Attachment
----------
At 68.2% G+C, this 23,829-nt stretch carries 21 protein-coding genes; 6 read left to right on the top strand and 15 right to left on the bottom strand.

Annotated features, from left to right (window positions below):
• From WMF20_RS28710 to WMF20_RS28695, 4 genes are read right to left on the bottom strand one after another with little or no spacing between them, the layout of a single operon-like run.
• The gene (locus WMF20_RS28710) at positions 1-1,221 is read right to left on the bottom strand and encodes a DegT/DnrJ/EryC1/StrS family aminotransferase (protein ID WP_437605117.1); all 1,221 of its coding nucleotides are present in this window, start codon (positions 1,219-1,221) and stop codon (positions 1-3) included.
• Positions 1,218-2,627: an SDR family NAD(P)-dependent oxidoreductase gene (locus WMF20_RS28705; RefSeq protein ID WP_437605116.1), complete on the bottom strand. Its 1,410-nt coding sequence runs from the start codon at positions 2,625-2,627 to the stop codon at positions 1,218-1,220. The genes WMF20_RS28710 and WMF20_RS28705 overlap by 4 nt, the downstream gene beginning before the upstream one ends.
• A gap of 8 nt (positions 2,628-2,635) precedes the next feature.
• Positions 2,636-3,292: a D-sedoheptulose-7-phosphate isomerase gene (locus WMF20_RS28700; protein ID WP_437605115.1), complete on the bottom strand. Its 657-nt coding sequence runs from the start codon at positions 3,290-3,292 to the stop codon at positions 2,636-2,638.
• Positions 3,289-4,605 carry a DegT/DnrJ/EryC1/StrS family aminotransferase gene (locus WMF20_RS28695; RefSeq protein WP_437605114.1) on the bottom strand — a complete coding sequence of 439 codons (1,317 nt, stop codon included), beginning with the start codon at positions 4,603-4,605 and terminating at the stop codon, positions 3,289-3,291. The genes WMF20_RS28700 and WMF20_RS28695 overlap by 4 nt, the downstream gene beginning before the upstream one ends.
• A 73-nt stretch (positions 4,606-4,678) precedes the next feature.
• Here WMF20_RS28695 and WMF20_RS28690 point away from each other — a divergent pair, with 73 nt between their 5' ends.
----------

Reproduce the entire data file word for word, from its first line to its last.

At 68.2% G+C, this 23,829-nt stretch carries 21 protein-coding genes; 6 read left to right on the top strand and 15 right to left on the bottom strand.

Annotated features, from left to right (window positions below):
• From WMF20_RS28710 to WMF20_RS28695, 4 genes are read right to left on the bottom strand one after another with little or no spacing between them, the layout of a single operon-like run.
• The gene (locus WMF20_RS28710) at positions 1-1,221 is read right to left on the bottom strand and encodes a DegT/DnrJ/EryC1/StrS family aminotransferase (protein ID WP_437605117.1); all 1,221 of its coding nucleotides are present in this window, start codon (positions 1,219-1,221) and stop codon (positions 1-3) included.
• Positions 1,218-2,627: an SDR family NAD(P)-dependent oxidoreductase gene (locus WMF20_RS28705; RefSeq protein ID WP_437605116.1), complete on the bottom strand. Its 1,410-nt coding sequence runs from the start codon at positions 2,625-2,627 to the stop codon at positions 1,218-1,220. The genes WMF20_RS28710 and WMF20_RS28705 overlap by 4 nt, the downstream gene beginning before the upstream one ends.
• A gap of 8 nt (positions 2,628-2,635) precedes the next feature.
• Positions 2,636-3,292: a D-sedoheptulose-7-phosphate isomerase gene (locus WMF20_RS28700; protein ID WP_437605115.1), complete on the bottom strand. Its 657-nt coding sequence runs from the start codon at positions 3,290-3,292 to the stop codon at positions 2,636-2,638.
• Positions 3,289-4,605 carry a DegT/DnrJ/EryC1/StrS family aminotransferase gene (locus WMF20_RS28695; RefSeq protein WP_437605114.1) on the bottom strand — a complete coding sequence of 439 codons (1,317 nt, stop codon included), beginning with the start codon at positions 4,603-4,605 and terminating at the stop codon, positions 3,289-3,291. The genes WMF20_RS28700 and WMF20_RS28695 overlap by 4 nt, the downstream gene beginning before the upstream one ends.
• A 73-nt stretch (positions 4,606-4,678) precedes the next feature.
• Here WMF20_RS28695 and WMF20_RS28690 point away from each other — a divergent pair, with 73 nt between their 5' ends.